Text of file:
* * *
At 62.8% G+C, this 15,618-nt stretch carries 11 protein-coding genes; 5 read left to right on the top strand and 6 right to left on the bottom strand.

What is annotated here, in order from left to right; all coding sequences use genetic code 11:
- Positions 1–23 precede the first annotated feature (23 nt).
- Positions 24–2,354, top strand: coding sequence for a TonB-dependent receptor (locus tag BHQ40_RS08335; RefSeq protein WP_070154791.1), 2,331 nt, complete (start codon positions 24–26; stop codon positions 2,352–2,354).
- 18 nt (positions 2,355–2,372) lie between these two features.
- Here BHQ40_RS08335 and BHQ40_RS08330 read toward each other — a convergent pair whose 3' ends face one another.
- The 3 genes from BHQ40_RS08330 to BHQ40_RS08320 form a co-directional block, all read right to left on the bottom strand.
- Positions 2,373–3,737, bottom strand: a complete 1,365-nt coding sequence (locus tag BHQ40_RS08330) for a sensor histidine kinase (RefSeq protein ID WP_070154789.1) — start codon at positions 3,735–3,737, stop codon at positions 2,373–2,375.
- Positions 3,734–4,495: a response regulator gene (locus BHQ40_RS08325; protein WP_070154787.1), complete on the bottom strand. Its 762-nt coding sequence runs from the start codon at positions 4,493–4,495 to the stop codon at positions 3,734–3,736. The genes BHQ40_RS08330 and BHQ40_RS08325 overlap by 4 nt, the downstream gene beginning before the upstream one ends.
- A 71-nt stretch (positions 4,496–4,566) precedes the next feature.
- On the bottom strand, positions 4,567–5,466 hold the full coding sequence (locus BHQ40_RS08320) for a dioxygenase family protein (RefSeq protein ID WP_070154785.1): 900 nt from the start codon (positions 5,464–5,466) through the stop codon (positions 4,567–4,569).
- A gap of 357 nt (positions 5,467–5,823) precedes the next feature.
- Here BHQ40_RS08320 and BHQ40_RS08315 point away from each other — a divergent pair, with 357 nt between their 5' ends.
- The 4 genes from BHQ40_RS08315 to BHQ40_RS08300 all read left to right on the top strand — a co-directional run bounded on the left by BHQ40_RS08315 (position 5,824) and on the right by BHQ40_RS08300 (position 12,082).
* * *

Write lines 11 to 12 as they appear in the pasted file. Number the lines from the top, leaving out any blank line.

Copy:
- On the bottom strand, positions 4,567–5,466 hold the full coding sequence (locus BHQ40_RS08320) for a dioxygenase family protein (RefSeq protein ID WP_070154785.1): 900 nt from the start codon (positions 5,464–5,466) through the stop codon (positions 4,567–4,569).
- A gap of 357 nt (positions 5,467–5,823) precedes the next feature.